This volume focuses on the Global North—home to the global asylum industry’s most lucrative sites and where the overwhelming majority of asylum claims are made.43 We have chosen to concentrate on nation-states that maintain their own adjudication systems and devise their own asylum policies. That is to say, with the exception of one chapter, this volume does not concern the UNHCR, a singular institutional body that oversees or supports refugee status determination processes in approximately seventy nation-states, the majority of which are “non-industrialized” countries located in the Global South.44 In choosing this geographical focus, we do not wish to imply that profit-making around people seeking asylum does not occur everywhere or that significant and varied resistance to unjust asylum practices is not taking place in the Global South. Neither do we want to add credence to popular imaginaries of migration in general as flowing predominantly South to North, East to West. This impression is patently false: world migration patterns are complex, fluctuating, and nonlinear, and nearly four out of five of the world’s displaced people live in countries neighboring their countries of origin.45 A great deal stands to be written about the economics of the UNHCR. Profiteering from Palestinian refugees could likewise constitute a volume on its own, as could the dynamics of asylum capitalism between, for example, North Korea and South Korea or Venezuela and Colombia. China has no refugee resettlement policy or national legislation on asylum, yet a de facto industry has been forming in that absence.46 In fact, this volume’s limited focus cries out for further works exploring the ways in which the asylum industry functions in different locations. We encourage others to push the insights and analyses shared here further still. 

Chapter Overview 

We have organized this book into five sections, each addressing different points and practices encountered on attempted pathways toward asylum. 

Together, the chapters provide an in-depth exploration of complex international networks, policies, and norms that impact and implicate people around the world. Reflective of the overlapping interests and crisscrossing trajectories found and experienced within the asylum industry, many chapters could also find a fitting home in another section. Readers are encouraged to move between them as they choose, following cross-references or pursuing their own lines of interest.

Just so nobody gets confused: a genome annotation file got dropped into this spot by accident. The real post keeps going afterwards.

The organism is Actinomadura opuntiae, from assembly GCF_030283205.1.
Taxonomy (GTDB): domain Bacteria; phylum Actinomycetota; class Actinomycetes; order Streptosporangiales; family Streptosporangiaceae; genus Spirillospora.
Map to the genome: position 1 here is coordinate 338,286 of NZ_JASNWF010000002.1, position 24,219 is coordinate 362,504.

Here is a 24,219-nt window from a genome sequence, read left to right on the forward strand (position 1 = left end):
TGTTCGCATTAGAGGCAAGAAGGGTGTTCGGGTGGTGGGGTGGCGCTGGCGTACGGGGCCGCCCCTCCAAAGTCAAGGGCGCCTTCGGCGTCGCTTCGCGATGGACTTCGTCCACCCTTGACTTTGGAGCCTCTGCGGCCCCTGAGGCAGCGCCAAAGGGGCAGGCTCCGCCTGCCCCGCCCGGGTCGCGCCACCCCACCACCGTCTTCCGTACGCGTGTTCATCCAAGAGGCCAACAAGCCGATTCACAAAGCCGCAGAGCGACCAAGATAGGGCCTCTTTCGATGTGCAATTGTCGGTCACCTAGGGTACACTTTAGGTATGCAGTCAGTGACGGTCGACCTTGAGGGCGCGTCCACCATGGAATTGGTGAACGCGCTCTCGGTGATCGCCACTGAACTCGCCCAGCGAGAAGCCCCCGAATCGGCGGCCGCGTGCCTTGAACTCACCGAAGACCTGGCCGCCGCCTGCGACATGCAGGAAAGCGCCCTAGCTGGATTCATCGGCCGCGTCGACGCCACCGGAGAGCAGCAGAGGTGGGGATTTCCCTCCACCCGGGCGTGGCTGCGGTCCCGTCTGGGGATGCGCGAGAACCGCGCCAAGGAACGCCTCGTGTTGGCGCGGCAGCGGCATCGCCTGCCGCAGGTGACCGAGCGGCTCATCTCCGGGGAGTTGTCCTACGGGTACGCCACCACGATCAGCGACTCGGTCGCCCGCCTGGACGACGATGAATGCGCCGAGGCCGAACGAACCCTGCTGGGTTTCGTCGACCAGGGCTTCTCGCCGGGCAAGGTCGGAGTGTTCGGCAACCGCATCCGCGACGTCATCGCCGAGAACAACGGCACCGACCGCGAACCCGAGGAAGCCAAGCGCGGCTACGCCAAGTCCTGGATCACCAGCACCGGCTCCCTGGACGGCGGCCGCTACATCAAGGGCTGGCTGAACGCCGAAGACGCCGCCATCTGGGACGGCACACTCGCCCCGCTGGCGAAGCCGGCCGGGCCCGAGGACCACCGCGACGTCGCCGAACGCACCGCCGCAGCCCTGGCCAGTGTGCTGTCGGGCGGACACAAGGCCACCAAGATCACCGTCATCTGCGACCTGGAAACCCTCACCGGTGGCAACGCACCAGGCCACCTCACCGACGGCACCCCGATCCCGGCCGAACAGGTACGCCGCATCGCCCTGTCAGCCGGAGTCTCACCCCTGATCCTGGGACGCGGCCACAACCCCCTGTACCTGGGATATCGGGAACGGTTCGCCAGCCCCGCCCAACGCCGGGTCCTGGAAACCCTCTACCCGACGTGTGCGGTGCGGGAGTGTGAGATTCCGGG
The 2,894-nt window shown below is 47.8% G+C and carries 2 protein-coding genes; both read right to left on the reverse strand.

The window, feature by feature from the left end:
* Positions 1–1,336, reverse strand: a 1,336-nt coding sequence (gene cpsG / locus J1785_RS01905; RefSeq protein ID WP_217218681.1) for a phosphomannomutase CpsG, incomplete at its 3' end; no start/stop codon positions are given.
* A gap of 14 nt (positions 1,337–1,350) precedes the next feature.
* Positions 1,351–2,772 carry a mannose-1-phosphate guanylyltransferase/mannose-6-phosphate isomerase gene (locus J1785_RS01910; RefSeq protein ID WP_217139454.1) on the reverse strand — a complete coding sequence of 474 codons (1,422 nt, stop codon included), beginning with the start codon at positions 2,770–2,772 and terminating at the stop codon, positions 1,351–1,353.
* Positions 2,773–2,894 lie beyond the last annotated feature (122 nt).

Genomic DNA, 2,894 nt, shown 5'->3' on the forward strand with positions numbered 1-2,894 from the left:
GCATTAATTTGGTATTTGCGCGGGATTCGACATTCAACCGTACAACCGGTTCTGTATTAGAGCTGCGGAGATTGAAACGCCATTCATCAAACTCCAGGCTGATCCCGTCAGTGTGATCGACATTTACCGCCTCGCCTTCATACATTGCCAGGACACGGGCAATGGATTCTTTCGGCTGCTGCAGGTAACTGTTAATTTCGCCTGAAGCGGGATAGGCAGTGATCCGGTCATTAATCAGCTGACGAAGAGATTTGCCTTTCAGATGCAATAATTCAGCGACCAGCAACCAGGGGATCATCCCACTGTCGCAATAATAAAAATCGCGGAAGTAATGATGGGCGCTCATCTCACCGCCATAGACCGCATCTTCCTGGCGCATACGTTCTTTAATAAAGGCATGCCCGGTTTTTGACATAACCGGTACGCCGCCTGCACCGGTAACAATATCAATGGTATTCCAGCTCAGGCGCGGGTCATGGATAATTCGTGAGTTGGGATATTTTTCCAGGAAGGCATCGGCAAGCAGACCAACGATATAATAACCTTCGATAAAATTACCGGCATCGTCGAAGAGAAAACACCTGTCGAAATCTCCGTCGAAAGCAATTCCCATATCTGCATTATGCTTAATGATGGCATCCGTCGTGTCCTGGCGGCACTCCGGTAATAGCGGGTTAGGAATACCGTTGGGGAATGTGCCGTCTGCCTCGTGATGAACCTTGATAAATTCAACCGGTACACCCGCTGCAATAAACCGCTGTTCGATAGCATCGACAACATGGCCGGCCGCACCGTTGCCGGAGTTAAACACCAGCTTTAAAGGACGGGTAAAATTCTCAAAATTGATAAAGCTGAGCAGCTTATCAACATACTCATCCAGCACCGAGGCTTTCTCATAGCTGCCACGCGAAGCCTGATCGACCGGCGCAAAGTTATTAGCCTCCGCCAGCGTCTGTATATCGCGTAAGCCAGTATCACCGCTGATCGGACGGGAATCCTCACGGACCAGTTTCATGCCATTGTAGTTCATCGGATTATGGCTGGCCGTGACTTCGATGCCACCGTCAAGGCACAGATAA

In “Crossings,” contributors focus on the costs and experiences of traveling across borders—and of being “intercepted” on the way to intended destinations. The section addresses journeys across three routes that have been at the fore of Western political and public consciousness in recent years—through Central America toward the United States (López, Leech), across the Mediterranean Sea toward mainland Europe (Alva, Uyi, and Madi), and between islands and atolls toward Australia (Dehm). The final chapter in the section highlights a less commonly discussed journey, through private hospital operating theaters (Scheper-Hughes). In each case, the profit-making and exploitative practices of traffickers, smugglers, and illicit “security services” in transit countries are immediately clear—with state investments in privatization, outsourcing, and “cost-cutting” an ever-present backdrop. 

Privately run detention, perhaps the most readily and widely understood source of profit within the migration industry, is the focus of “Waiting Games.” Moving beyond the well-established fact of for-profit companies in receipt of lucrative government contracts, contributors examine the finer details of the profit extraction that takes place within these prison and camp walls. These include the labor abuses of both asylum seekers (Detained Voices) and staff (Tassin, Wallman et al.), compounded by the threat of bodily commodification (Kula and Olakpe). Resistance runs through these scenes, however, from subtle obstructions to explicit and creative disavowals (Boochani and Tofighian) of systems that are embedded in colonialism and capitalism alike. 

The third section, “Complex Industries/Industrial Complexes,” looks beyond detention to examine the corporations, small businesses, and states profiting from—and investing heavily in—efforts to prevent people from accessing asylum in Europe (Akkerman) and Australia (Morris), extracting money from asylum claimants via offers of “freedom” (Zukowska) and “expertise” (Pine), or by engaging in a race to the bottom in substandard “service” provision (Grayson). 

We turn attention more fully to NGO actors in “‘Nonprofit’/ ‘Nongovernmental.’” Here, contributors examine which forms of political activism are accorded legitimacy over others within the asylum industry, assessing NGO engagements with state apparatuses through a critically reflective lens (Wilding) and detailing the paradoxes and challenges of working adjacent to governmental (King, Ng’andu and Wroe), corporate (Schütz and Meisel), and NGO (Lindberg, McGuirk) goals.